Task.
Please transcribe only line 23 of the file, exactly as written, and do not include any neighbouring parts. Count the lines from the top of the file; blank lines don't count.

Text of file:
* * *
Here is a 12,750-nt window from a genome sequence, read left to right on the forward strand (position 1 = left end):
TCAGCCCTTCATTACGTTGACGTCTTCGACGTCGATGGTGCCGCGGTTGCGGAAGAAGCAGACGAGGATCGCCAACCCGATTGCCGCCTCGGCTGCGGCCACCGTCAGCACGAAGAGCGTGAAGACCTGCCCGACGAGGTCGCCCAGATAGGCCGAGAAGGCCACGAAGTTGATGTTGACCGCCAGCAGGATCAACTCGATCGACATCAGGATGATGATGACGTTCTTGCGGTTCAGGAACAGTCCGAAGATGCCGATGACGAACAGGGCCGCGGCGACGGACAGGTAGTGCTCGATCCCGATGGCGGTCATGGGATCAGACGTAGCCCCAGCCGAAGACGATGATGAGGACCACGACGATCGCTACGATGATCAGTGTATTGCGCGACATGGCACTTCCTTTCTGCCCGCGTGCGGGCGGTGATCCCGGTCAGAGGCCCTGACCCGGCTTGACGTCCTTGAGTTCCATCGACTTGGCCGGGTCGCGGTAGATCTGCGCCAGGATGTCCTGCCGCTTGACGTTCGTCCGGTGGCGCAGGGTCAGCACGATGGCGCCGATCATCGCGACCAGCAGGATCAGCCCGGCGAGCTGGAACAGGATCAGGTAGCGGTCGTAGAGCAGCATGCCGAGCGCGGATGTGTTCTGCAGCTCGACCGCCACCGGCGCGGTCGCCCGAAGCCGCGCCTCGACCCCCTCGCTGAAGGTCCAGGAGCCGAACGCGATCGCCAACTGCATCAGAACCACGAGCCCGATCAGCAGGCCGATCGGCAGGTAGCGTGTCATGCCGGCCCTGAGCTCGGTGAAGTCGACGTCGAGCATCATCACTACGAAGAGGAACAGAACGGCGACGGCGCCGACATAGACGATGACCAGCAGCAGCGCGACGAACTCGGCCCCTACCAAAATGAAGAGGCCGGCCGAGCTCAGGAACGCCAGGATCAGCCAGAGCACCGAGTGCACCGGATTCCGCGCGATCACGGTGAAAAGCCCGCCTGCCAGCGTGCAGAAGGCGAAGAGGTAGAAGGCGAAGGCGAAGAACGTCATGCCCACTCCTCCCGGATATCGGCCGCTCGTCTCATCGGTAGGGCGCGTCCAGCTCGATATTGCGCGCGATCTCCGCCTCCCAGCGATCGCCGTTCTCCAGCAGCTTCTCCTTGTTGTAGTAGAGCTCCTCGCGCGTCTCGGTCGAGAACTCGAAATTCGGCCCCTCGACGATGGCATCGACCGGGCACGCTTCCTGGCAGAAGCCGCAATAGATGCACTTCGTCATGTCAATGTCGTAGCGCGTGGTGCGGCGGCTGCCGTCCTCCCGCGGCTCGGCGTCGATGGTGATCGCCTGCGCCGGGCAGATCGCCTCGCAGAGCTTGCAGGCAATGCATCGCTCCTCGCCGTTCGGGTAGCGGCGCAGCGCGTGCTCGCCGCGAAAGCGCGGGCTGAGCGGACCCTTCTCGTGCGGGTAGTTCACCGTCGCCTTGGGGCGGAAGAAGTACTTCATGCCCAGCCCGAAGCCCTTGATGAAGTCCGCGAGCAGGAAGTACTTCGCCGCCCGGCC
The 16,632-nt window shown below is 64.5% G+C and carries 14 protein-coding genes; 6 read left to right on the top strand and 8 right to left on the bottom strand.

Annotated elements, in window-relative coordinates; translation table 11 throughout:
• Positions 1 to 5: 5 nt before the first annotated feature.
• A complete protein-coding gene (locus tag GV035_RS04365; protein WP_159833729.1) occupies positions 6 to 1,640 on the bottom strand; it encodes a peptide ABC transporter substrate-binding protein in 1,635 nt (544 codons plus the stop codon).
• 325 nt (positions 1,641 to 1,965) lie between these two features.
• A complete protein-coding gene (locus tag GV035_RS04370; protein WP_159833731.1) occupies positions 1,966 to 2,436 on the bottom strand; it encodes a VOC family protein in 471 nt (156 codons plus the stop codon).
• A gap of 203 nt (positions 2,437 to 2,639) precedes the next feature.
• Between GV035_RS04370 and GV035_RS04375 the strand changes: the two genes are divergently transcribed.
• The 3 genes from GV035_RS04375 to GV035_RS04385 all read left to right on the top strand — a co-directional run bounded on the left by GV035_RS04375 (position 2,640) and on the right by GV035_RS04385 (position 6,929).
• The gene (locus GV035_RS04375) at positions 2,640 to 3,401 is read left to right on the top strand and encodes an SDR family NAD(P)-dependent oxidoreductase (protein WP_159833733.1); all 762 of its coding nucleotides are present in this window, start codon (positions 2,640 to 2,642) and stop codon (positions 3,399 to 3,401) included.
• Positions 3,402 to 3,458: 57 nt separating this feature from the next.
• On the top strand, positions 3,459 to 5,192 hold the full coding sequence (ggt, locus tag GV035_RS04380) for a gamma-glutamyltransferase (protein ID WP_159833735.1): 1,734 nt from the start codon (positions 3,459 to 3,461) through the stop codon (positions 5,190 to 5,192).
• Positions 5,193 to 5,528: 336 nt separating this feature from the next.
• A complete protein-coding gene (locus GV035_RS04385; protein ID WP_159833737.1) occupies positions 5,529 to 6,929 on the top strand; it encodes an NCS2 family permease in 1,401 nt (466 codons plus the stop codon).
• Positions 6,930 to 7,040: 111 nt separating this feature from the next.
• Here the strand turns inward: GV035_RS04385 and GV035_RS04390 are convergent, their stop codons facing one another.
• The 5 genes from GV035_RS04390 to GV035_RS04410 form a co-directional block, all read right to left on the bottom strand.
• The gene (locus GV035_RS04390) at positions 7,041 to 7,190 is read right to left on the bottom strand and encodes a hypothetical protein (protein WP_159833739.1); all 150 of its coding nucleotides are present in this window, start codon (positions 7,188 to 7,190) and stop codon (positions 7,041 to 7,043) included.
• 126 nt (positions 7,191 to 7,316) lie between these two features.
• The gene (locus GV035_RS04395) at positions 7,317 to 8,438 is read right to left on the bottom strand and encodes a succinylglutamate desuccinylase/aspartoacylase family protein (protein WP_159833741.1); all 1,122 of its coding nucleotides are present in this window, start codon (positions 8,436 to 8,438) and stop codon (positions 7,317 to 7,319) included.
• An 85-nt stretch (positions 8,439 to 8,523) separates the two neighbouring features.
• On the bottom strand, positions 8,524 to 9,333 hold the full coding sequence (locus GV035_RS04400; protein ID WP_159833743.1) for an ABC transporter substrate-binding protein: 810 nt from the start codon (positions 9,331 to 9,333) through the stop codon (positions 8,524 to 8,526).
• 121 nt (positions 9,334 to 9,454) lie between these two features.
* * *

• An 85-nt stretch (positions 8,439 to 8,523) separates the two neighbouring features.